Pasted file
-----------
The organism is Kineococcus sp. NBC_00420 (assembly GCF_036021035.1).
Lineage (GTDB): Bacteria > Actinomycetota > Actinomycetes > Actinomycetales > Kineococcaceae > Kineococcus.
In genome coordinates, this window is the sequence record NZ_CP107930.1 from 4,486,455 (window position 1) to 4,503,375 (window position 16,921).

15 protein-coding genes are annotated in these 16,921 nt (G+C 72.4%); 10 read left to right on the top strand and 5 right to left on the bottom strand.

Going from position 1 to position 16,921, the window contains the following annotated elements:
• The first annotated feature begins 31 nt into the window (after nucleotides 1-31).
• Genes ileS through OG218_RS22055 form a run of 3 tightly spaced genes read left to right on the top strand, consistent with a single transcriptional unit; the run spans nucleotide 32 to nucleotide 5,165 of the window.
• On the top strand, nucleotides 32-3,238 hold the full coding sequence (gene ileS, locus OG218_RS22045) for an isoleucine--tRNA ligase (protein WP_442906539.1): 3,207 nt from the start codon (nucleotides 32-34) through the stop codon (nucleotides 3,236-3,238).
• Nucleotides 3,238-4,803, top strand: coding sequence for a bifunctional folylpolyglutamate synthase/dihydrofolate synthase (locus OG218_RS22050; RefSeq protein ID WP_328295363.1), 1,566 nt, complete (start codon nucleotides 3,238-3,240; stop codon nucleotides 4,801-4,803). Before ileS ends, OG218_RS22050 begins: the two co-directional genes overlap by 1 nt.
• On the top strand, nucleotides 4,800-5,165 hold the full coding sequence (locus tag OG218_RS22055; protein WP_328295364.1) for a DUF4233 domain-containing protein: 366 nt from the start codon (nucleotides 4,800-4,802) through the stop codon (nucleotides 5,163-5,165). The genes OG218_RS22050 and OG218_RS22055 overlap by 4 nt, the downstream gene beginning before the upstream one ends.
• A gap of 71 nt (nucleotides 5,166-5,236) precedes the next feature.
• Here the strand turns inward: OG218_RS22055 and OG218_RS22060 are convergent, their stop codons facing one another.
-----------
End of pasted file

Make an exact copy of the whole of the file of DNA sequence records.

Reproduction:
The organism is Kineococcus sp. NBC_00420 (assembly GCF_036021035.1).
Lineage (GTDB): Bacteria > Actinomycetota > Actinomycetes > Actinomycetales > Kineococcaceae > Kineococcus.
In genome coordinates, this window is the sequence record NZ_CP107930.1 from 4,486,455 (window position 1) to 4,503,375 (window position 16,921).

15 protein-coding genes are annotated in these 16,921 nt (G+C 72.4%); 10 read left to right on the top strand and 5 right to left on the bottom strand.

Going from position 1 to position 16,921, the window contains the following annotated elements:
• The first annotated feature begins 31 nt into the window (after nucleotides 1-31).
• Genes ileS through OG218_RS22055 form a run of 3 tightly spaced genes read left to right on the top strand, consistent with a single transcriptional unit; the run spans nucleotide 32 to nucleotide 5,165 of the window.
• On the top strand, nucleotides 32-3,238 hold the full coding sequence (gene ileS, locus OG218_RS22045) for an isoleucine--tRNA ligase (protein WP_442906539.1): 3,207 nt from the start codon (nucleotides 32-34) through the stop codon (nucleotides 3,236-3,238).
• Nucleotides 3,238-4,803, top strand: coding sequence for a bifunctional folylpolyglutamate synthase/dihydrofolate synthase (locus OG218_RS22050; RefSeq protein ID WP_328295363.1), 1,566 nt, complete (start codon nucleotides 3,238-3,240; stop codon nucleotides 4,801-4,803). Before ileS ends, OG218_RS22050 begins: the two co-directional genes overlap by 1 nt.
• On the top strand, nucleotides 4,800-5,165 hold the full coding sequence (locus tag OG218_RS22055; protein WP_328295364.1) for a DUF4233 domain-containing protein: 366 nt from the start codon (nucleotides 4,800-4,802) through the stop codon (nucleotides 5,163-5,165). The genes OG218_RS22050 and OG218_RS22055 overlap by 4 nt, the downstream gene beginning before the upstream one ends.
• A gap of 71 nt (nucleotides 5,166-5,236) precedes the next feature.
• Here the strand turns inward: OG218_RS22055 and OG218_RS22060 are convergent, their stop codons facing one another.